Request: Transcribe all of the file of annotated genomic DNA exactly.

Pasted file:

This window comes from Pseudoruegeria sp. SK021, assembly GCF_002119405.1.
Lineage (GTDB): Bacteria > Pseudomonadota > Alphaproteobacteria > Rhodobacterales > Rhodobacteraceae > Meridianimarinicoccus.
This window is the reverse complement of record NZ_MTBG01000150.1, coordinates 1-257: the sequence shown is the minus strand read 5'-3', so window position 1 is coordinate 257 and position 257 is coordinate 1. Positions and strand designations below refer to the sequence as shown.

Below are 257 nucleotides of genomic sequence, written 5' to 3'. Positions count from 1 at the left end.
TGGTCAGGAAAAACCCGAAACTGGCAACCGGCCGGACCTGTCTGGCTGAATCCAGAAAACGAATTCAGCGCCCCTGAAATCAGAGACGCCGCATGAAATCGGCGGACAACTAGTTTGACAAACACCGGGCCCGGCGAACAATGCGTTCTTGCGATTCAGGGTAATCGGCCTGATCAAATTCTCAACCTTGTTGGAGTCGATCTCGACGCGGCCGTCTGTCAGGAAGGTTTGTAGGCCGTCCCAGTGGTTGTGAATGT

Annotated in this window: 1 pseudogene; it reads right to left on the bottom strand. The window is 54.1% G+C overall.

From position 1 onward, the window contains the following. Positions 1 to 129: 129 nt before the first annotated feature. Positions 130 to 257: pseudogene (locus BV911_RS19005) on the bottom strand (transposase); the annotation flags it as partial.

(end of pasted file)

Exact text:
This window comes from Pseudoruegeria sp. SK021, assembly GCF_002119405.1.
Lineage (GTDB): Bacteria > Pseudomonadota > Alphaproteobacteria > Rhodobacterales > Rhodobacteraceae > Meridianimarinicoccus.
This window is the reverse complement of record NZ_MTBG01000150.1, coordinates 1-257: the sequence shown is the minus strand read 5'-3', so window position 1 is coordinate 257 and position 257 is coordinate 1. Positions and strand designations below refer to the sequence as shown.

Below are 257 nucleotides of genomic sequence, written 5' to 3'. Positions count from 1 at the left end.
TGGTCAGGAAAAACCCGAAACTGGCAACCGGCCGGACCTGTCTGGCTGAATCCAGAAAACGAATTCAGCGCCCCTGAAATCAGAGACGCCGCATGAAATCGGCGGACAACTAGTTTGACAAACACCGGGCCCGGCGAACAATGCGTTCTTGCGATTCAGGGTAATCGGCCTGATCAAATTCTCAACCTTGTTGGAGTCGATCTCGACGCGGCCGTCTGTCAGGAAGGTTTGTAGGCCGTCCCAGTGGTTGTGAATGT

Annotated in this window: 1 pseudogene; it reads right to left on the bottom strand. The window is 54.1% G+C overall.

From position 1 onward, the window contains the following. Positions 1 to 129: 129 nt before the first annotated feature. Positions 130 to 257: pseudogene (locus BV911_RS19005) on the bottom strand (transposase); the annotation flags it as partial.